Unemployment Insurance Fraud During COVID-19 Could Total $135 Billion
Unemployment Insurance Fraud During COVID-19 Could Total $135 Billion

By Naveen Athrappully

Hundreds of billions of dollars worth of unemployment insurance (UI) payments handed over during the COVID-19 pandemic are estimated to have been fraudulent, according to a recent report by a federal watchdog agency that admitted the “full extent” of the fraud remains unknown.

Responding to massive job losses during the pandemic, Congress created new temporary unemployment insurance programs to provide relief for those who lost their jobs at the time. However, the “unprecedented demand for benefits and need to quickly implement the new programs increased the risk of fraud,” said the U.S. Government Accountability Office (GAO) in its Sept. 12 report (pdf).

The GAO estimates that “the amount of fraud in unemployment insurance (UI) programs during the COVID-19 pandemic was likely between $100 billion and $135 billion. This is about 11 percent and 15 percent, respectively, of the total amount of UI benefits paid during the pandemic.”

The agency said that “the full extent of UI fraud during the pandemic will likely never be known with certainty.”

The estimate covers the period from April 2020, when the first full month of payments for UI programs began, to May 2023, which marked the end of the COVID-19 public health emergency.

Due to the risk of fraud and other challenges, the GAO added the UI system to its High Risk List in June last year.

The High Risk List, updated at the beginning of each new Congress, details government programs and operations that are “vulnerable to waste, fraud, abuse, or mismanagement, or in need of transformation.”

Finding the Fraud

In a draft of the report, the Department of Labor raised suspicions about the GAO’s methodology and claimed that the resulting estimates were likely overstated. However, the GAO dismissed these suggestions, noting that it took stringent steps to determine the range of fraud.

The report points out that the Labor Department provided financial aid to states during the pandemic for initiatives like UI systems and processes, including fraud prevention, detection, investigation, and recovery.

By May 1, 2023, states had identified $55.8 billion in fraudulent and nonfraudulent unemployment insurance overpayments. Between March 2020 and March 2023, states had recovered $6.8 billion in such defrauded funds.

“The UI system has faced long-standing challenges with program integrity, which worsened during the COVID-19 pandemic,” the GAO said.

Up to $45.6 billion in UI pandemic benefits (pdf) may have been fraudulently claimed, the Department of Labor’s Office of the Inspector General (OIG) said last year.

The OIG identified that fraudulent UI payments were paid to individuals with Social Security numbers that were filed in multiple states and were used to file claims with suspicious email accounts. Some numbers also belonged to federal prisoners and deceased persons.

Other Fraudulent Funds

In addition to unemployment insurance, other government programs initiated during the pandemic have also been the subject of fraud, according to various reports.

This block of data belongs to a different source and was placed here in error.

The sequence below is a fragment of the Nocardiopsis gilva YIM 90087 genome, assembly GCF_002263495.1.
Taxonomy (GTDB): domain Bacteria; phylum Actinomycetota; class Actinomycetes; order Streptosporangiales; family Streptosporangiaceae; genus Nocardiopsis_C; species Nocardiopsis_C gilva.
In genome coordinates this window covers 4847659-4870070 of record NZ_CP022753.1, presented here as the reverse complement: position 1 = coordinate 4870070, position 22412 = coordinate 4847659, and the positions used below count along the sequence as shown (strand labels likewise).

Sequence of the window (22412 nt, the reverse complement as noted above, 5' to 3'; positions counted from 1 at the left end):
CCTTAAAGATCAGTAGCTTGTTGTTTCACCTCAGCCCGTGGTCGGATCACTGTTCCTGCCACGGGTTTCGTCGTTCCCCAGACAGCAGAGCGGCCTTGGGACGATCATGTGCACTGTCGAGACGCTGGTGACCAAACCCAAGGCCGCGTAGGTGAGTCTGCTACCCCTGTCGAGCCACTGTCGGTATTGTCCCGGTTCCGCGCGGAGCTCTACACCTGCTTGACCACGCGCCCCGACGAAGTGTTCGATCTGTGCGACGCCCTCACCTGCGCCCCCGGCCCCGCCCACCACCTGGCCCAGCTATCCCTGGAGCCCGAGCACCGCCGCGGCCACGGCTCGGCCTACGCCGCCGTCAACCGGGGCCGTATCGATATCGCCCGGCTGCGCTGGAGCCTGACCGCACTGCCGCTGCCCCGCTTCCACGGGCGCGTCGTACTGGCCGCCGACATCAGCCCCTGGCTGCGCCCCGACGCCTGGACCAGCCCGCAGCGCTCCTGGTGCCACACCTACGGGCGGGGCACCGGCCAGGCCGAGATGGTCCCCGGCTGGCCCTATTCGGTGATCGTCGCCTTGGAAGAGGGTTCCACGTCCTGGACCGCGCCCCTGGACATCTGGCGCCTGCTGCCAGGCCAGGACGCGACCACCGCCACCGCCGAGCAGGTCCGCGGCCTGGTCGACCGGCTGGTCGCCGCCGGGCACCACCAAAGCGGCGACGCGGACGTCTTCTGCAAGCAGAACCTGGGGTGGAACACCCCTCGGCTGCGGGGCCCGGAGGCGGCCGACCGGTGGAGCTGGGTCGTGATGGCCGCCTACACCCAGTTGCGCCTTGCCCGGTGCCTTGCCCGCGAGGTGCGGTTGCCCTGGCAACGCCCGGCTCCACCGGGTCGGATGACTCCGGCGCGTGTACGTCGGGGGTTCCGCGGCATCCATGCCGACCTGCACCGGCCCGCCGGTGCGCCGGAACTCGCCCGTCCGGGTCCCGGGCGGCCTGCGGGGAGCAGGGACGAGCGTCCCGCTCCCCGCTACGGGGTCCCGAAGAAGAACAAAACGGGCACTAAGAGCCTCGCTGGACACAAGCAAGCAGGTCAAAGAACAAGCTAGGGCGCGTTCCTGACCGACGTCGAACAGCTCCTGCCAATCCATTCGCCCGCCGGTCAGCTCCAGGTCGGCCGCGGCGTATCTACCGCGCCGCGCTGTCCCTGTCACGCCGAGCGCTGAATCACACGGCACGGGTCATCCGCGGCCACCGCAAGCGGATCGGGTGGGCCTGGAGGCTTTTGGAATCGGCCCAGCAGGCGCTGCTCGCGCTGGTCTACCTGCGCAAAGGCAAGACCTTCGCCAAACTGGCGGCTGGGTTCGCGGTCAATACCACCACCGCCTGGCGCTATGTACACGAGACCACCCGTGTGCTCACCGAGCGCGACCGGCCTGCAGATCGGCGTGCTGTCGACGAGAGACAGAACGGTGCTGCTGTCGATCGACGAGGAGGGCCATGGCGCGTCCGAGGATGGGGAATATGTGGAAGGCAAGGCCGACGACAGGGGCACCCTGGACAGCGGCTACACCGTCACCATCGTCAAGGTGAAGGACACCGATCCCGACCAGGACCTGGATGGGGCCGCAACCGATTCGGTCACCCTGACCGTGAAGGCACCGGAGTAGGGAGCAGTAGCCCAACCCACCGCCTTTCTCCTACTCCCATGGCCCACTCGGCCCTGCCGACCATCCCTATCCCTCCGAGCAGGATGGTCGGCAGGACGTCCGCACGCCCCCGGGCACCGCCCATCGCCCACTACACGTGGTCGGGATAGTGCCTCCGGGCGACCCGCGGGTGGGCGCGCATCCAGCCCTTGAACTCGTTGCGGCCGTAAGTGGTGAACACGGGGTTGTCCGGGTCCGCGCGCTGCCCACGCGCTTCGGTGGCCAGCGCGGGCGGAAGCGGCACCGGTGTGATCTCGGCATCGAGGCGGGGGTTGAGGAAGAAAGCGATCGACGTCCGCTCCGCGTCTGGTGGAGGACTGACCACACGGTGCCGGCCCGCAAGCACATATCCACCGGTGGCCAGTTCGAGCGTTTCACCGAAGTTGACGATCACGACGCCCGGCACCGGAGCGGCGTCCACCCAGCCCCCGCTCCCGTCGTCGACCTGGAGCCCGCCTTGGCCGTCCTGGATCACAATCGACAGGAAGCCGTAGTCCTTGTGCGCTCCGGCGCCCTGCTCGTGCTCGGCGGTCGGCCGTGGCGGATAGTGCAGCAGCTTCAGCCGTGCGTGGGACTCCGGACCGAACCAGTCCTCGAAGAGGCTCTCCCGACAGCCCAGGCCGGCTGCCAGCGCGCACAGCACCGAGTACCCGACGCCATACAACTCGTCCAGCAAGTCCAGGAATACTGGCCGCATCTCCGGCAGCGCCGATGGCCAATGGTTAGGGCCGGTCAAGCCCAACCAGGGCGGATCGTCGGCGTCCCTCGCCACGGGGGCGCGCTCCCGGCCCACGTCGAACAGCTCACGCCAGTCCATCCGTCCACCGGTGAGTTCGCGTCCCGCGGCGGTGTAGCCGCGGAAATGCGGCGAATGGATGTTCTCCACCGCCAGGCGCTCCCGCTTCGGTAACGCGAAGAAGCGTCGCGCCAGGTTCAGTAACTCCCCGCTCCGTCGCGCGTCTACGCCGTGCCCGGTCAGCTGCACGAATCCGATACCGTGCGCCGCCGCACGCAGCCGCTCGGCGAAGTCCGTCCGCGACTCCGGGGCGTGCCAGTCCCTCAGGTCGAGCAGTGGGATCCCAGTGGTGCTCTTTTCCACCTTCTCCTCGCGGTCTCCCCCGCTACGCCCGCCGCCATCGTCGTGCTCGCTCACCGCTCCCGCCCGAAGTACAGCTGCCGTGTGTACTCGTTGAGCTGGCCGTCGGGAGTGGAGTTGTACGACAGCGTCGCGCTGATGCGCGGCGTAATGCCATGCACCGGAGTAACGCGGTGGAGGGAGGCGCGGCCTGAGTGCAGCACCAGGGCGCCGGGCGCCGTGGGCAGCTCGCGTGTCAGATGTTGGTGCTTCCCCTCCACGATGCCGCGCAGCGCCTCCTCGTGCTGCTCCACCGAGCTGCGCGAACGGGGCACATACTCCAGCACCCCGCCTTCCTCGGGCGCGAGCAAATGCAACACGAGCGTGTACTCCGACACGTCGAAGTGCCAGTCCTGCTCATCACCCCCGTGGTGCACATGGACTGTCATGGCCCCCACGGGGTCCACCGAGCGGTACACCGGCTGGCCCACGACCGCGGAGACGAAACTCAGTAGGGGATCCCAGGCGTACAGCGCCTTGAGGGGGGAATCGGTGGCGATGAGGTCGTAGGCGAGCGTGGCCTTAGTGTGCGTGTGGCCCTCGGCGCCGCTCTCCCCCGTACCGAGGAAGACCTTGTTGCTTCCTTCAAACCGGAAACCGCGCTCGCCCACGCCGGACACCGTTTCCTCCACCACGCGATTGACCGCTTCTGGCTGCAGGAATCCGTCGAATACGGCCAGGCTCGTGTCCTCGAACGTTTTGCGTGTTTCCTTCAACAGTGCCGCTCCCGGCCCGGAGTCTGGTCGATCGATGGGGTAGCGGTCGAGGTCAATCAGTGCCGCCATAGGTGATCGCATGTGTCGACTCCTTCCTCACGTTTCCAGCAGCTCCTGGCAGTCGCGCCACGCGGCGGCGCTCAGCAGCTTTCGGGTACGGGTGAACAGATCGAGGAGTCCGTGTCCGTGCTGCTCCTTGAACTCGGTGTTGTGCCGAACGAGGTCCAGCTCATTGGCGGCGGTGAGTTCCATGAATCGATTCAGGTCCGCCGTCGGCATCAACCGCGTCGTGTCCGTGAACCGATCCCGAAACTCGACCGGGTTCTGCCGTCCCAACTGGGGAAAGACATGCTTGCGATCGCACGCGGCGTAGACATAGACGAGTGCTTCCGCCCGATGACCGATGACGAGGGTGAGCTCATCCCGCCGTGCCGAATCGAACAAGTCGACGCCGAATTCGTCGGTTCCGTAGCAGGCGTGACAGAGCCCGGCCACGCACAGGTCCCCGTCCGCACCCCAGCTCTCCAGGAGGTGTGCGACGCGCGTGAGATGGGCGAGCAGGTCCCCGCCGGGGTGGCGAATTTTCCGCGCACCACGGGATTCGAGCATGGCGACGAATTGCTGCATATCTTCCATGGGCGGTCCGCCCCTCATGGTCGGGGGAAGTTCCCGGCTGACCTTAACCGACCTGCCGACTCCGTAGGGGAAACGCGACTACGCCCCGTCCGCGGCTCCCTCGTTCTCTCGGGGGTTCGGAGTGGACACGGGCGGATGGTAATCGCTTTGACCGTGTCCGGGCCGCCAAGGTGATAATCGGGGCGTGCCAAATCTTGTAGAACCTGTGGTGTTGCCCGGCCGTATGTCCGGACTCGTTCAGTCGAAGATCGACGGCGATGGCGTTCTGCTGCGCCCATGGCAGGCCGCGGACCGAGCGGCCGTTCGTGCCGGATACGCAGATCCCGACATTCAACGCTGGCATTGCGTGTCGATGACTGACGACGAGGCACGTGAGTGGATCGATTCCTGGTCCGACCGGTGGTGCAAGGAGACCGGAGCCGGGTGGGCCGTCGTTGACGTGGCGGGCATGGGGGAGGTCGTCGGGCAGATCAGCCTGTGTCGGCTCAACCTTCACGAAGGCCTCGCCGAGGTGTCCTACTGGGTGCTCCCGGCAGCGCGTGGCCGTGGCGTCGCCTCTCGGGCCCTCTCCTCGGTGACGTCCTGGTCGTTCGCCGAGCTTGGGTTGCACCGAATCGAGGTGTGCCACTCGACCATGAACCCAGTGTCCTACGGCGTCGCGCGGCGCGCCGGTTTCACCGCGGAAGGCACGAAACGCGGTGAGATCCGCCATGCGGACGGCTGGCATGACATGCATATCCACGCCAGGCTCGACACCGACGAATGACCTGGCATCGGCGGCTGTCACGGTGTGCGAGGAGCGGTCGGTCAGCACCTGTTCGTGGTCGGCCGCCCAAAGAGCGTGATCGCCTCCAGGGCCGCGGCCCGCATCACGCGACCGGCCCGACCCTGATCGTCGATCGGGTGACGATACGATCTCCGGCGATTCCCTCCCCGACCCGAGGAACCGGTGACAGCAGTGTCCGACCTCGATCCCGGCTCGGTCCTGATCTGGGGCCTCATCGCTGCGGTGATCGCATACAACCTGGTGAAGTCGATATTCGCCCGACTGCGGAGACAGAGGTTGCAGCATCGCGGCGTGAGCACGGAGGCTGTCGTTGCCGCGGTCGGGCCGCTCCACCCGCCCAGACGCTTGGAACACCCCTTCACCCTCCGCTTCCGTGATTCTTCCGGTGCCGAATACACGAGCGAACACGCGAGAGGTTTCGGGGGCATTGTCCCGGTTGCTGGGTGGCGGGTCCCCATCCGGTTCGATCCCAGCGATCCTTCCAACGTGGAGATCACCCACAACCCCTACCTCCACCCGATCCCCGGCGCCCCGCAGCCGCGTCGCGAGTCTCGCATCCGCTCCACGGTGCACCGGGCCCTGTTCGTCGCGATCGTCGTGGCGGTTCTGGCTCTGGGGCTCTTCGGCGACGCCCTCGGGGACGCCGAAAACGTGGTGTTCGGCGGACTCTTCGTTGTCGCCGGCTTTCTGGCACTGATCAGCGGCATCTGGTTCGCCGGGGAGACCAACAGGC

In January, the federal watchdog Pandemic Response Accountability Committee (PRAC) flagged more than 69,600 “questionable” Social Security numbers for “potential fraud and identity theft” linked to the U.S. government’s small business COVID-19 relief program.

The Small Business Administration’s (SBA) Economic Injury Disaster Loan (EIDL) and the Paycheck Protection Program (PPP) disbursed nearly $1.2 trillion in assistance to small businesses. PRAC estimated that $5.4 billion of these funds may have been fraudulently claimed.

In June, the SBA inspector general released a report (pdf) showing that tens of billions of dollars were stolen via EIDL and PPP programs.

“At least 17 percent of all COVID-EIDL and PPP funds were disbursed to potentially fraudulent actors,” the report said. It estimates that EIDL saw a fraud of $136 billion while PPP fraud was at $64 billion.

These actors were able to “take advantage of the economic crisis and divert funding intended for deserving, eligible American small business owners,” the SBA report said.

By May 2023, over 1,000 indictments, 800 arrests, and 500 convictions related to PPP and EIDL program fraud were made. About $30 billion in fraudulently obtained funds were recouped.

Certain wealthy celebrities also benefited from PPP loans that were intended to help small businesses retain employees and hire back laid-off workers.

Rapper Jay-Z’s two firms received PPP loans. Champagne brand Armand De Brignac Holdings, in which Jay-Z owns a 50 percent stake, received a loan of $293,119, according to data from ProPublica.

Rapper Kanye West’s men’s clothing business Yeezy took a loan of $2,363,585 under the PPP program. Good American LLC, a denim brand owned by Khloe Kardashian, took out a loan of $1,245,405 for its 57 employees. Actress Reese Witherspoon’s clothing company Draper James LLC received $975,472 in PPP funds.

In addition to these Hollywood celebrities and singers, wealthy artist Jeff Koons, NFL legend Tom Brady, and politician Jared Kushner’s family were also recipients of PPP loans.

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